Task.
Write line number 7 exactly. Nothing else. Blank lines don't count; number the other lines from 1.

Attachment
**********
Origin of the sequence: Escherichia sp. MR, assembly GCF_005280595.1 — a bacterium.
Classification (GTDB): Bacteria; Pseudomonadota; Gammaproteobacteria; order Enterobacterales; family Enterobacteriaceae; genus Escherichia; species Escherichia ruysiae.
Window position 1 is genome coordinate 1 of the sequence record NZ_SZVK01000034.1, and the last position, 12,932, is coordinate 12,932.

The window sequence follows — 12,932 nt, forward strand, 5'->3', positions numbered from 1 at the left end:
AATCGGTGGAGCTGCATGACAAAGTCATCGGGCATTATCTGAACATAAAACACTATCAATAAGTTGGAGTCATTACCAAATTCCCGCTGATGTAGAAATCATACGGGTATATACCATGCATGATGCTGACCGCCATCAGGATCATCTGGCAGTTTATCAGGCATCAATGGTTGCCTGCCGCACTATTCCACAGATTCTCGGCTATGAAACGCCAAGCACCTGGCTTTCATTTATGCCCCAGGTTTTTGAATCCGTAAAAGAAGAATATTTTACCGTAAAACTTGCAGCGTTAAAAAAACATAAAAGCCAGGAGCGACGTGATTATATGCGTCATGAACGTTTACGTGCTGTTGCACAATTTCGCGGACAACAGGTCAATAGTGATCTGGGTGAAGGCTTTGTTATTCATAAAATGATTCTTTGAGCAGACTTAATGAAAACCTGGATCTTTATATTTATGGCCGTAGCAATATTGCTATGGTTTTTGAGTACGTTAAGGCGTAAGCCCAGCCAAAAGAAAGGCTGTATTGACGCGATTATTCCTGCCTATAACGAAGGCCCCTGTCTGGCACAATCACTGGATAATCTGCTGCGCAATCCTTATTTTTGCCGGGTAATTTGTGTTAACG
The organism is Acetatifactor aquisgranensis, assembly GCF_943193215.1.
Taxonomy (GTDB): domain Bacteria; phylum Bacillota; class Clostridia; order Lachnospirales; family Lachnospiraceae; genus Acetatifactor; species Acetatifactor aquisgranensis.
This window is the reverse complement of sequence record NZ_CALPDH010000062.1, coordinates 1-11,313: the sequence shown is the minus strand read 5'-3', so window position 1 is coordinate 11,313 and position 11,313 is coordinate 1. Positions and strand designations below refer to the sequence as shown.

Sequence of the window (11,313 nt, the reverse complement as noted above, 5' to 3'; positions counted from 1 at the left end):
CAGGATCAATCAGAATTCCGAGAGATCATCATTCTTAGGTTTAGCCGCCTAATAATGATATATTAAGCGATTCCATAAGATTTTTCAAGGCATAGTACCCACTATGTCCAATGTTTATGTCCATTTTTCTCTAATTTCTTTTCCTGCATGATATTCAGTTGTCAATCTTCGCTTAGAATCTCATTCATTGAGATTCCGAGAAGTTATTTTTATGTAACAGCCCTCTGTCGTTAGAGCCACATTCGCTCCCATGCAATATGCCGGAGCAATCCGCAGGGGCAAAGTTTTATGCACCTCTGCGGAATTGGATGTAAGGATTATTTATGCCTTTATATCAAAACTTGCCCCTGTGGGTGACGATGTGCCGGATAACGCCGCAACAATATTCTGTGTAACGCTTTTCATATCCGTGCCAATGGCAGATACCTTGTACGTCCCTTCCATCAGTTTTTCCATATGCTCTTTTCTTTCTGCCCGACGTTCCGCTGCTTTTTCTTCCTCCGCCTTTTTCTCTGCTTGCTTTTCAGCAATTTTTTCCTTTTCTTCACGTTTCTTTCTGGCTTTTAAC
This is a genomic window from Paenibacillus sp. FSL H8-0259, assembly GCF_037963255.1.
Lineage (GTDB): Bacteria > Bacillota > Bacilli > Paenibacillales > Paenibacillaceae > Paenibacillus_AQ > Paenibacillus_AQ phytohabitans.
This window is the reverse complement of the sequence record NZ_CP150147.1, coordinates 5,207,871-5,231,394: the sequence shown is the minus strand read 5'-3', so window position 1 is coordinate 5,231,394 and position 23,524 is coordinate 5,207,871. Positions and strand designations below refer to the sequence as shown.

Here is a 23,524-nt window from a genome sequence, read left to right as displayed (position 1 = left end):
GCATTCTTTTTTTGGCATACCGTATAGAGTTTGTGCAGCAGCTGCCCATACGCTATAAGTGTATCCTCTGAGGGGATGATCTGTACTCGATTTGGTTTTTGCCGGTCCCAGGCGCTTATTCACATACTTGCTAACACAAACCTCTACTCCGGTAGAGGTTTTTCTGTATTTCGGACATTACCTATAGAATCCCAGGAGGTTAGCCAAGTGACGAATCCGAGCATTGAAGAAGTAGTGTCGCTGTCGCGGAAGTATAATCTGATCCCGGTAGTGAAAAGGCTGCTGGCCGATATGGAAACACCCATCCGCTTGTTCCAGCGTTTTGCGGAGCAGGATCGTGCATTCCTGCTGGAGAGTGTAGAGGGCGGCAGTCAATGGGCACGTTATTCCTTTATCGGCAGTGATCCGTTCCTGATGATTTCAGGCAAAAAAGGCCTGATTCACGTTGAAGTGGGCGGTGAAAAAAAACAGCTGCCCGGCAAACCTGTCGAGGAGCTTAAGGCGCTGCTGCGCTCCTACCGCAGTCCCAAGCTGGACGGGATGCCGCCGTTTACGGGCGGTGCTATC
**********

Taxonomy (GTDB): domain Bacteria; phylum Bacillota; class Clostridia; order Lachnospirales; family Lachnospiraceae; genus Acetatifactor; species Acetatifactor aquisgranensis.